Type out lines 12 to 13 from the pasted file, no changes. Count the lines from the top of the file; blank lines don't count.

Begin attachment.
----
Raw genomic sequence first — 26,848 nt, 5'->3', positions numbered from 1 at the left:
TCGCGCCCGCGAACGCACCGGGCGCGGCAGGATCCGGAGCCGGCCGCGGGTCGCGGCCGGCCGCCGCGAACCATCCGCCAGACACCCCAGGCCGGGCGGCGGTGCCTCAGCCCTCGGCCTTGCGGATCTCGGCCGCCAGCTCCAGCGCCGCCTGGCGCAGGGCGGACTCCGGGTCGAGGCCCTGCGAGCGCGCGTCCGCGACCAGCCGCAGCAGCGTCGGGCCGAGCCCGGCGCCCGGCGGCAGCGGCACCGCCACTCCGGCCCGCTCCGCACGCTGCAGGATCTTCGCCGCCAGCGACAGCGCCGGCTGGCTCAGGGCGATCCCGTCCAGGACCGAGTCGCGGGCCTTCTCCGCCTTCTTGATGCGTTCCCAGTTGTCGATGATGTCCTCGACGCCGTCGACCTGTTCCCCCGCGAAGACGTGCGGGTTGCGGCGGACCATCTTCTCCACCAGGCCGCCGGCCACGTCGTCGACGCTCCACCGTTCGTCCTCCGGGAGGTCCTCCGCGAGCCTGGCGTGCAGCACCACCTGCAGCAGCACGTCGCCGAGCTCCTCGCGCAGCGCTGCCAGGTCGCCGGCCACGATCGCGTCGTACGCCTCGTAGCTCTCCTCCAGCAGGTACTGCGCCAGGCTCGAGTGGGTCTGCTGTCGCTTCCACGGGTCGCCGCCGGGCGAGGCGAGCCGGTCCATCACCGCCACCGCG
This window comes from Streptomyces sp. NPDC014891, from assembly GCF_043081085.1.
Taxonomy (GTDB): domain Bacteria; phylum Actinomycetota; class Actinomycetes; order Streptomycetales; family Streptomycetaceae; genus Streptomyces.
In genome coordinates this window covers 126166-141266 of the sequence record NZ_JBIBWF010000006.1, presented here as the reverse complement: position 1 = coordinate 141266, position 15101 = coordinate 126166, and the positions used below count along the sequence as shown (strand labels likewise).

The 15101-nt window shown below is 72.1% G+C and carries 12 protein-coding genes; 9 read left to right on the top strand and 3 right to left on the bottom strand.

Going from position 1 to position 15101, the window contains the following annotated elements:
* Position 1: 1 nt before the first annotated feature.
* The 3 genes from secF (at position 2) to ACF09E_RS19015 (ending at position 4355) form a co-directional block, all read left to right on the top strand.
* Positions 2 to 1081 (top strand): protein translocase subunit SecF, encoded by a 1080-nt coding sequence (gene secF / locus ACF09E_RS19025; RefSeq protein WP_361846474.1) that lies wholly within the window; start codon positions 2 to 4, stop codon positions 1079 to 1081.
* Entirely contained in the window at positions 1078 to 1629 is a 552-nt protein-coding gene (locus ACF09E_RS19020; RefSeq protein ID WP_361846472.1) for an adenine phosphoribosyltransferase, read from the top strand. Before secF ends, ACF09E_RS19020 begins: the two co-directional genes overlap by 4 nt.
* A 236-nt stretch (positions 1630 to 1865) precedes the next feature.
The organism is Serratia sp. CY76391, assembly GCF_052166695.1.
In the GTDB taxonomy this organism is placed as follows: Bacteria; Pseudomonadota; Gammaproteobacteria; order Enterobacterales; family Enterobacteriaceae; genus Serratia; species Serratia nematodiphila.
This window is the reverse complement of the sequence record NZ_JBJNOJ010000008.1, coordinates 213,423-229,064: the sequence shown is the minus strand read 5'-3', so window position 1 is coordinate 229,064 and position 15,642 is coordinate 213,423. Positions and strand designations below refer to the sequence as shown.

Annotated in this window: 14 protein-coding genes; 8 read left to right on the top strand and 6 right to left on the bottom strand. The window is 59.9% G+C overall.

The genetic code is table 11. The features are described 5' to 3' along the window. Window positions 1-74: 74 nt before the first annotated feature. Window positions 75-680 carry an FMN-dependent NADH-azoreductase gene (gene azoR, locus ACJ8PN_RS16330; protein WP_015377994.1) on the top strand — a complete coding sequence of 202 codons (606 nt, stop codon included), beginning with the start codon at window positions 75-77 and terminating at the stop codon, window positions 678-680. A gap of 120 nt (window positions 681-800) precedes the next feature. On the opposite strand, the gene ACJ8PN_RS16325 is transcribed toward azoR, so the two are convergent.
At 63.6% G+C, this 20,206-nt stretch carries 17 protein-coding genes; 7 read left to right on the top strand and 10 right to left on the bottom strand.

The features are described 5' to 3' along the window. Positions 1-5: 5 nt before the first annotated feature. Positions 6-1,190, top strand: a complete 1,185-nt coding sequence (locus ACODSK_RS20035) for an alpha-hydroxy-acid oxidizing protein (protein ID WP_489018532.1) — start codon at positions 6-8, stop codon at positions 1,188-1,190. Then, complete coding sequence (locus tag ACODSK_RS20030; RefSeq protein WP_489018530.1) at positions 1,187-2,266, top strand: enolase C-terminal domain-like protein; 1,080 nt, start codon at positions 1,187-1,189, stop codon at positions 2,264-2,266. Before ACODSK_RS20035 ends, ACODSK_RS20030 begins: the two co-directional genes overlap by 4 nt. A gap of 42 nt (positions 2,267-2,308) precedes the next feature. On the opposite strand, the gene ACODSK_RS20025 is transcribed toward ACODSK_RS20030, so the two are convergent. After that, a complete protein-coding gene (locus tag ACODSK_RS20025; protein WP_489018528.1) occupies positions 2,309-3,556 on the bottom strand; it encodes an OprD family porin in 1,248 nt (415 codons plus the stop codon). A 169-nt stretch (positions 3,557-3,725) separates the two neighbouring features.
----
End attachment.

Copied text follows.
* A 236-nt stretch (positions 1630 to 1865) precedes the next feature.
The organism is Serratia sp. CY76391, assembly GCF_052166695.1.